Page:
The outlook from Rufus at the WxCafe® busts the dust. Robin
Friday July 24
Dust busters on the way before another round of hot summer temperatures. Grab that morning beverage and step up to the counter. Here is the latest outlook.
In the beginning, a surface low, supported by an upper level trough, spun its way south from Kodiak Island area down along the Alaska panhandle and BC coastline. By tomorrow, it will nudge into the PNW for the first true 'rain front' type of pattern since early June. Ah, the coolness and smell of a 'sky wash'. Actually, most of the precip will fall in scattered shower form, although some solutions hint of a rather steady, light rain overnight Saturday west of the Cascades down as far south as NW Oregon. Whatever the final disposition as to the amount of precipitation and where, the weekend will present a nice break in the dry pattern of late. If you have been waiting to mow that field or lawn w/o a cloud of dust following you, pour a tall cup of java Sunday morning and get 'er done.
All indications are for the return of a thermal low & ridge of high pressure positioned just right to turn up the heat, once again. The race to the Nines (90 degrees and higher) will probably begin by Wed in Oregon, Thur farther north. How long and how hot is TBA, but everyone will get in on the toasties by the end of the week. As this mug is refilled, there is the possibility for the heat to hold on through the first few days of August. Some extended-range solutions hint of a couple cooler days (into the 80s) starting Sunday, Aug 2 on into the early part of that next week, before a jump back up into the Nines and even triple digits for southern OR, eastern basins by Aug 5. We'll see.
Back to this weekend: showers possible, esp from Salem north into southern BC. Patrons east side may get some, as well, esp later on Sunday as the Kodiak Low spins across central Idaho into the Rockies.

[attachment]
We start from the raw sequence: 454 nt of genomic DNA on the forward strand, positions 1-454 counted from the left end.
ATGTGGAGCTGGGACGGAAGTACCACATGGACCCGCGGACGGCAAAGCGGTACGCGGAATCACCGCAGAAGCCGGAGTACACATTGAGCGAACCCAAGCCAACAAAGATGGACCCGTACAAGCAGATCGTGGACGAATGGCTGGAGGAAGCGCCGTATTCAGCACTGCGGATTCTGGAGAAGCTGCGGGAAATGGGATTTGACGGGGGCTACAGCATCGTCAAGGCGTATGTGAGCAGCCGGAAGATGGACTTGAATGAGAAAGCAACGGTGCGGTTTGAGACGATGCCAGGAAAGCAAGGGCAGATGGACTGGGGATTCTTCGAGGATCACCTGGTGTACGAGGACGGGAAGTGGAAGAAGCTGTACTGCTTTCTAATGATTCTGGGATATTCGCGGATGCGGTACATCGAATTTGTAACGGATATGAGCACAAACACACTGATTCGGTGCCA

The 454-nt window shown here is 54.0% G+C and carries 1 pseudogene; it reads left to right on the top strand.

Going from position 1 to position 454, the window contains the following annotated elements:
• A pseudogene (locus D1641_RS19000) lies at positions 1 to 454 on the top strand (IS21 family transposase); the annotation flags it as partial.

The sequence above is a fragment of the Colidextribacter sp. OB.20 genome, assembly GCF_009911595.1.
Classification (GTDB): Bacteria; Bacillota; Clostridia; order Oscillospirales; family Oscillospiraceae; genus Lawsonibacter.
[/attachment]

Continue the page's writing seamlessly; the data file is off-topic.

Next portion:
Bottom line: short break in the sunny weather, then turning notably warmer, if not downright HOT, by later next week. Possible lower temps for a few days, then right back at it again as August gets fully underway. For those keeping track of the number of Ninety degree plus days this summer, add on!
"Never mistake motion for action." -Earnest Hemingway
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Rufus at the WxCafe gives the wilted Pacific Northwesterners a brief respite. Robin
Monday July 20
Well, it did get hotter over the weekend than this forecaster expected, my bad. Still, the cooler, clouds-at-times weather is on the way. Got your morning beverage?
An offshore component to the upper air pattern across the PNW, along with atmospheric integration of pacific hurricane Dolores remnants into southern California, contributed to the rapid heat-up Saturday and Sunday. Inland high pressure ridge built north. Corvallis pegged a triple digit 100 on Saturday, so did several other locations, esp eastern basins. As you may have heard, the remnants of DOLORES pummeled southern CA with heavy rains & thunderstorms (more due in today, as well). Models don't often handle post-tropical waves very well in extended forecasts, neither did this forecaster. Lo siento.
Cool trough will spin across NW WA this week, ushering milder temps, clouds & a few showers, esp along west-facing slopes of the coast range & Cascades. The Columbia Basin will cool down, as well. WIND may kick-up quite a bit east side, so too will a few thunderstorms. Caution. Generally, temps will bump up again Thur & Fri. A stronger trough may arrive this coming weekend (although models have been inconsistent as to strength). The disturbance could drop some showers over NW WA and Vancouver Is.; main impact will be to tap down temps and add a few clouds across the northern 2/3 of the PNW.
By Monday, July 27, ridging of high pressure to the south & east will turn on the heat once again as the offshore flow will re-establish, so expect the last few days of July to be rather toasty. Too early to set temperatures, but anticipate 90+ readings in many locations. Another cooler weekend to start August, then temps will ramp back up into the uncomfortable as the last month of summer gets going in earnest. The triple digit card is likely to be played in the Aug 3-6 period. Shade seekers unite!